Thursday, February 2, 2017

BEQ 6:06 (Ben) 


CS 9:00 (Ade) 


LAT 4:51C (Gareth) 


NYT 4:07 (Amy) 


WSJ untimed (Jim) 


Fireball contest this week; write-up on Sunday night.

Alex Eaton-Salners’s New York Times crossword—Amy’s write-up

NY Times crossword solution, 2 2 17, no 0202

I’m pretty good at typing backwards, so this played like an easyish Thursday puzzle for me. The Across answers are spelled normally, from left to right, at first. After 20a BACK TO FRONT, the Across answers are to be entered into the grid backwards, with the Downs behaving normally. Then you hit 33a FORWARD HO, and the Acrosses go forward again. Until 39a IN REVERSE shows up and you enter Acrosses backwards. And then 50a LEFT TO RIGHT restores the Acrosses to their usual behavior.

The first reversed answer I hit was 24a. [Part of a bomb], ESUF or FUSE. It was so wildly unwordlike, and the crossings so clear, that I put two and two together without much agita.

Five more things:

  • 20a. {How a book in Hebrew is read [watch out now!]}, BACK TO FRONT. Uh, that can’t be right. It’s too Roman-alphabetocentric. A book in Hebrew, I’m guessing, has the front cover to the left of the spine rather than the right, and you’d place it front side up with the spine to the right side instead of the left. Right? So you pick that book up and you read the lines from right to left, but that right side is the front. Am I right?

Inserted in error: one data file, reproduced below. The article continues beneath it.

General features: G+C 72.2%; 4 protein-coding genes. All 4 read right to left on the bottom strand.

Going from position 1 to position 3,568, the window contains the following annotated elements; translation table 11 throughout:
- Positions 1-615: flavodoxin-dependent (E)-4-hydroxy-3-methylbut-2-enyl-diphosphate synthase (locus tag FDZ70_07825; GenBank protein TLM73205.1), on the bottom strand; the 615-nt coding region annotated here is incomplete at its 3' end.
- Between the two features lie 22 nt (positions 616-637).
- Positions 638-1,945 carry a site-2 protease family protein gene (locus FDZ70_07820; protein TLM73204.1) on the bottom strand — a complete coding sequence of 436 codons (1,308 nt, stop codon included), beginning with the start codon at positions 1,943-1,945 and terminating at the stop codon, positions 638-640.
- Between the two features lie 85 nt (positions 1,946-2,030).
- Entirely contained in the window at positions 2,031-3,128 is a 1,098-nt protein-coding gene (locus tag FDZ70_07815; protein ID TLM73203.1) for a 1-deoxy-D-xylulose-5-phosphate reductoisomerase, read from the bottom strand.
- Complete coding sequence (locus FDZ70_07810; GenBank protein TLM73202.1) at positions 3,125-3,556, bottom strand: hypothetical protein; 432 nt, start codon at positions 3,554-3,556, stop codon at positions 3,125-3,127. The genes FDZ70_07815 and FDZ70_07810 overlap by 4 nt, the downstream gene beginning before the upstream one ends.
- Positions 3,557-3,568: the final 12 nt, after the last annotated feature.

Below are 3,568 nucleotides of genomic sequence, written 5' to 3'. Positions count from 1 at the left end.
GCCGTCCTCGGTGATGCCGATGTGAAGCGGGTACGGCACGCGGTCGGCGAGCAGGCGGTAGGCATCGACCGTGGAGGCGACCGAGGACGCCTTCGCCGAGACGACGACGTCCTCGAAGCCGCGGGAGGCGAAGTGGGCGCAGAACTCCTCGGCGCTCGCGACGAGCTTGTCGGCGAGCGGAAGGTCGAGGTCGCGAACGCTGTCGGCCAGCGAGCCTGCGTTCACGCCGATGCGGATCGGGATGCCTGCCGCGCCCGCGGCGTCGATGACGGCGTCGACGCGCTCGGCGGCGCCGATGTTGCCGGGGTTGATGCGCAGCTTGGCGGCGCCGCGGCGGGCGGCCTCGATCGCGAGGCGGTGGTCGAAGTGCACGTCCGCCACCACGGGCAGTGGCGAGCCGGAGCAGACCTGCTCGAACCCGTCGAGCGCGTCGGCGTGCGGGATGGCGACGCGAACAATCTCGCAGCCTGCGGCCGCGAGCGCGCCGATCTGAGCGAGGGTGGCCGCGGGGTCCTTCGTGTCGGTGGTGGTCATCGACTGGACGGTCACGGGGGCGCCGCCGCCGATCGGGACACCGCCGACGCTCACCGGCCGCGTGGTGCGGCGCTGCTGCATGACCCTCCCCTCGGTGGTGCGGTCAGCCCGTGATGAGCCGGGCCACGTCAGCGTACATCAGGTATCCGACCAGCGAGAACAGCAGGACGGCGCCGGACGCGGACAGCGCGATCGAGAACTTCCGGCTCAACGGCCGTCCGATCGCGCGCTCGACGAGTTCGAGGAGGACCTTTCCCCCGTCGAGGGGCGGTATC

• 25a. [Language in which “hello” is “annyeonghaseyo”], NAEROK or KOREAN. Remember the Korean character on Arrested Development, whom the Bluths blithely called Annyong because they mistook his greeting for his name? Obtuse.
  • 61a. [Like some moussed hair], SPIKY. Not sure how much spikiness you’ll get with mousse. Isn’t spiking usually accomplished with hair wax, pomade, hair paste, or a strong gel.
  • 45d. [James Parkinson or Alois Alzheimer], EPONYM. Alzheimer’s disease and Parkinson’s disease are named after them.
  • 9a. [Idle laughter source?], ERIC. The clue doesn’t work, because Eric Idle’s first name is not a “laughter source.” But who doesn’t love Eric Idle?

There’s a fair amount of blah fill, but the pushmi-pullyu back-and-forth solving mostly kept my mind off it. Four stars from me.

Peter A. Collins’s Wall Street Journal crossword, “Breaking Bad” — Jim’s review

Theme answers do double duty as you re-parse and repeat them to make wacky phrases.

WSJ – Thu, 2.2.17 – “Breaking Bad” by Peter A. Collins